July 30, 2010

Bill to aid 9/11 first responders with health problems fails to pass in House

Filed under: Uncategorized — Greg in cheeseland @ 11:56 pm

Author’s note: This is good example of how 9/11 first responders have been kicked to the curb and why congress cannot get anything done. Wow, after all the patriotic hoopla about remembering 9/11 and those who made sacrifices, the Republicans sure are quick to forget that once Democrats want to do something for them. Damn hypocrites!

A House bill designed to aid 9/11 first responders who have health problems or were directly impacted in the aftermath of the attacks was killed in the House late Thursday.

According to the New York Times, while most legislators supported the measure, the 255-to-159 vote fell short of the two-thirds margin needed under special rules that were used to bring the measure to the floor. In the end, 243 Democrats and 12 Republicans supported the measure; 155 Republicans and 4 Democrats opposed it.

The bill would have provided $3.2 billion over the next eight years to monitor and treat injuries stemming from exposure to toxic dust and debris at the World Trade Center site. The bill also would have set aside $4.2 billion to reopen the Victim Compensation Fund to provide compensation for any job and economic losses and make another $4.2 billion in compensation available through 2031.

In addition, the bill contained a provision that would have allowed money from the Victim Compensation Fund to be paid out to anyone who receives payment under the pending settlement stemming from lawsuits that 10,000 rescue and cleanup workers filed against the city. Currently, anyone who receives a settlement from the city could not receive compensation from the fund

The funding would have come from closing tax loopholes on foreign subsidiaries that do business in the United States, and from the city of New York picking up 10 percent of the health care costs.

The arguments against the bill ranged from the usual calling it a “slush fund” and a “massive job-killing entitlement program” to objections about the procedure used to pass the bill. Here are some quotes compiled by the NY Daily News:

“This legislation as written creates a huge $8.4 billion slush fund paid by taxpayers that is open to abuse, fraud and waste,” said Rep. Lamar Smith (R-TX), arguing that it would be raided by undeserving scammers with tenuous links to 9/11.

Rep. John Shimkus (R-IL) cast it as a money grab for New York because the bill would pay for care at higher rates than Medicare. “What this is is politics,” Shimkus said. “What this is is enfranchising a bunch of New York City hospitals.”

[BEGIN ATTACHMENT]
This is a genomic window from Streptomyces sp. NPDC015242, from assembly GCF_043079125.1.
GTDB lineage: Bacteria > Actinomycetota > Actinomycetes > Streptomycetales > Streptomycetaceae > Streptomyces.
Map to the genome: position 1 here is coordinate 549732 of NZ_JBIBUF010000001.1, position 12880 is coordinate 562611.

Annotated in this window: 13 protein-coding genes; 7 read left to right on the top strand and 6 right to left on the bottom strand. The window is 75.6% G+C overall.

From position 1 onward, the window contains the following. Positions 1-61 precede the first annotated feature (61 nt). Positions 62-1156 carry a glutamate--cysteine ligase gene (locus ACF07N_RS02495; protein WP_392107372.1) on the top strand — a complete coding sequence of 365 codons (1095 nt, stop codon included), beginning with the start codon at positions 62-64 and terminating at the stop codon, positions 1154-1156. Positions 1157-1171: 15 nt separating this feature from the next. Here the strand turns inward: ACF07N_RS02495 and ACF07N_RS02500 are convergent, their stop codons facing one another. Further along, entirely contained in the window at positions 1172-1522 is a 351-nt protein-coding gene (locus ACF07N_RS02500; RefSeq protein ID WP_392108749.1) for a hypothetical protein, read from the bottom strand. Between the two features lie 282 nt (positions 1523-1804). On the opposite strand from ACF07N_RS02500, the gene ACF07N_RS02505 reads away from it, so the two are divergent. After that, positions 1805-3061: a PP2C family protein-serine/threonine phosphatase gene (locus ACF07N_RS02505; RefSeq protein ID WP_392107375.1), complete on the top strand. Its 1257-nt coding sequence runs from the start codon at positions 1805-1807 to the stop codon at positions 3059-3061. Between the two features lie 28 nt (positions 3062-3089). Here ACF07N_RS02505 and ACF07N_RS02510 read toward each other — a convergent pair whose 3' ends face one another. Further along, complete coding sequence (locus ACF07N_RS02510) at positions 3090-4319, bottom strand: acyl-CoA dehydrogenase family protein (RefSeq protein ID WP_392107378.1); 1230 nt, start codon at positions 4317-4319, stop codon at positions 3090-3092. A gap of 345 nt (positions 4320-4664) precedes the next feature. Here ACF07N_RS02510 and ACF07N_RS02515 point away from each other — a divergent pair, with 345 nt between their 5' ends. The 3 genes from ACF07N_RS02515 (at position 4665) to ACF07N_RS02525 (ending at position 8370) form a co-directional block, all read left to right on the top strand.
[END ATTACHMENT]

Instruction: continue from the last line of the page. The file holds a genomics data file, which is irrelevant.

“This fund is bloated,” said Rep. Bob Goodlatte (R-VA).

Texas Republican Joe Barton, leading debate for his side, said the GOP would back a smaller program, such as the $150 million a year the White House would like to spend. But he said the rest of the country should not bear the brunt of helping New Yorkers cope with the aftermath of the terror attacks.

“We support it, without raising taxes on the rest of the American people,” said Barton (R-TX), who recently won infamy by apologizing to BP.

Rep. Peter King (R-NY) objected to the bill on the grounds that democrats brought it up for vote on the suspension calendar, which speeds up the voting process and is commonly used for non-controversial legislation. Suspension prevents the minority party from adding unrelated legislation, but also requires a two-thirds majority for passage.

After Rep. King called it “cruel hoax and charade” and other Republicans said they would consider supporting the bill only if they could add amendments, it elicited a harsh response from several Democrats.

Rep. Anthony Weiner (D-NY), whose constituents include many directly affected by this legislation, wasn’t especially impressed with the Republican argument and went into a rant that has been called a You Tube moment by some, “It’s Republicans wrapping their arms around Republicans, rather than doing the right thing on behalf of the heroes! You vote yes if you believe yes… if you believe it’s the right thing. If you believe it’s the wrong thing, you vote no.” He later sparred with Rep. King on Fox news (see videos here).

In question here are the health and well-being of hundreds of people who put aside all politics and worked tirelessly in hazardous conditions to clean up the mess at ground zero, only to lose their jobs, health care and in some cases, their lives as a result. Enabling the government and the country to give them something in return is not a matter of politics, it is a matter of righteousness. It is a shame our politicians cannot work together as well as the 9/11 first responders had in the months following 9/11.

Read more, get links and videos here: Madison Independent Examiner – Bill to aid 9/11 first responders with health problems fails to pass in House

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